The Goliath strategy: How healthcare enterprises can compete with startup innovation

The digital revolution has forever shifted the balance of power in the world of business innovation. Large enterprises were once viewed as the most innovative companies in the world, but in recent decades, startups have developed a reputation for their ability to out-maneuver established companies. This is particularly true in terms of data-driven innovation, where easy access to sophisticated analytic solutions mean that the usual obstacles have never been easier to overcome.

Even in the healthcare market, where startups face significant barriers to entry, modern companies that start as side projects in garages, dorm rooms, and coffee shops are using data to build groundbreaking new technologies at incredible speeds. Despite having none of the advantages or resources of their enterprise competitors, healthcare startups are fast-forwarding their way to the top. It’s no surprise that tech industry leaders are inching into the healthcare space.

In most industries, and in healthcare in particular, innovation is fueled by a thriving analytic apps economy, a bustling marketplace in which companies develop proprietary technologies to extract actionable insights from the data they create. Today, we see numerous examples of how executives, business leaders, and Chief Data Officers are leading the way in generating new value and revenue for their customers with analytics products and services. Companies that aren’t taking advantage of this trend will be left behind.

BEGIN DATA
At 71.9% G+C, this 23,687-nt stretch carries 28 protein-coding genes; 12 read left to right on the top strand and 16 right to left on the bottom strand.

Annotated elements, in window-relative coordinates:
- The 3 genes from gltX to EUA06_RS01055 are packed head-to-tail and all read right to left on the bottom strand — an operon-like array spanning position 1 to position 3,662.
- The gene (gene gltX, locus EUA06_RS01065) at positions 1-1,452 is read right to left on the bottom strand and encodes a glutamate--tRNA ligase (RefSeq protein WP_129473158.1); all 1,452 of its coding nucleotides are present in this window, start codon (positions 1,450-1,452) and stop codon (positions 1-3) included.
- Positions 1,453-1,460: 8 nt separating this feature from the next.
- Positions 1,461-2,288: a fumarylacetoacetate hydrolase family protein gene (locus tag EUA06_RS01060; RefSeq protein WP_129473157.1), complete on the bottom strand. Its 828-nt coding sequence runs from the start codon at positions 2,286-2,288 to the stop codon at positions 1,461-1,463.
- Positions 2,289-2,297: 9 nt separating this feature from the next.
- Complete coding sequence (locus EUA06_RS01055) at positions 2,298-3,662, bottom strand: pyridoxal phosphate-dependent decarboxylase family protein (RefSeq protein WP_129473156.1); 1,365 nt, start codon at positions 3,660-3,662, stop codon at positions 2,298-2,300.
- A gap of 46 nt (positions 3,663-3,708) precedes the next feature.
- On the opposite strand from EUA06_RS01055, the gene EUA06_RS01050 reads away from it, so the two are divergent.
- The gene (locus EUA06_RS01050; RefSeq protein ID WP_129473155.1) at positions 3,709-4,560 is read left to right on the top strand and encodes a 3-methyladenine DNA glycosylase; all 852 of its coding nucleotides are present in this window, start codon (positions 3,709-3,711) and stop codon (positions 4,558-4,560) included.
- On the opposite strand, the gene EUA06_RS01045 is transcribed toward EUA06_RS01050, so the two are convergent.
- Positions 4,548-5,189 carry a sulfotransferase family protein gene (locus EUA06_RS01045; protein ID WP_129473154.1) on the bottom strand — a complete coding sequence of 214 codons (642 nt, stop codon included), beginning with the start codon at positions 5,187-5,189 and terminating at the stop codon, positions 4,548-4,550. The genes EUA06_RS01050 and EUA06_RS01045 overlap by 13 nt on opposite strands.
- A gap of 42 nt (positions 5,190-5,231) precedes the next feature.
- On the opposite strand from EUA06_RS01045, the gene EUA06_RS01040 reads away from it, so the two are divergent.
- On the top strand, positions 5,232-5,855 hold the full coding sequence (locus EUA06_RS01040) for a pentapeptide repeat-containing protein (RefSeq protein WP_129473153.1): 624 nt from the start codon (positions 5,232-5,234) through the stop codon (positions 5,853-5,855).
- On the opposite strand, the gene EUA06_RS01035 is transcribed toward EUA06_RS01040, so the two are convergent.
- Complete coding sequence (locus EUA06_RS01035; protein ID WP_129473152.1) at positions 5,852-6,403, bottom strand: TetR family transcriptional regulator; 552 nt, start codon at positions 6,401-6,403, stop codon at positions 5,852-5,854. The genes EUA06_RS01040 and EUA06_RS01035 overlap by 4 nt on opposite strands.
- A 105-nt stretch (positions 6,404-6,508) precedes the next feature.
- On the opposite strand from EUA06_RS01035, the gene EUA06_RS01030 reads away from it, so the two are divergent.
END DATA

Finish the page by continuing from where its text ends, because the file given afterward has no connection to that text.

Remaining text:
Healthcare enterprises can win the analytics app economy
The biggest edge that startups have in terms of analytics innovation is their remarkable speed to market. Enterprises tend to build slow, complex processes around innovation, incubating it behind mature businesses and using the wrong metrics to assess its success. Once the enterprise is able to solve for those challenges, the startups lose their advantage, and the enterprise becomes much more capable of driving analytics innovation at scale.

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Startups may have speed on their side, but they also face numerous obstacles of their own. Let’s explore the various challenges that startups deal with, and take a closer look at how established companies can gain a competitive advantage.

  1. Finding customers. Without an established track record or a robust network of contacts, startups are fighting an uphill battle in accessing the decision-makers of their industry. Enterprise companies have an established brand and install base, along with existing master agreements, and hence much greater access to potential buyers. However, this is only true when the enterprise focuses their story on compelling, specific outcomes—for example, “let’s reduce your claim denial rate and save money,” or “let’s augment patient throughput per modality and optimize your asset utilization.”

Recommendation: Enterprises should focus their initial analytics effort on their install base.

  1. Customer proximity. Startups rarely have a fully established sales organization. Enterprises, by contrast, can instantly scale their footprint by activating existing sales channels, and equipping them with new value propositions. Analytics is a try-and-learn practice. Innovation doesn’t come from a single brilliant idea, but rather from a structured process that allows teams to experiment with many ideas and surface those that drive the most value. Having access to a larger customer base will enable your company to try more ideas, faster, on a centralized platform.

Recommendation: Leverage existing sales channels and make multiple bets at the same time.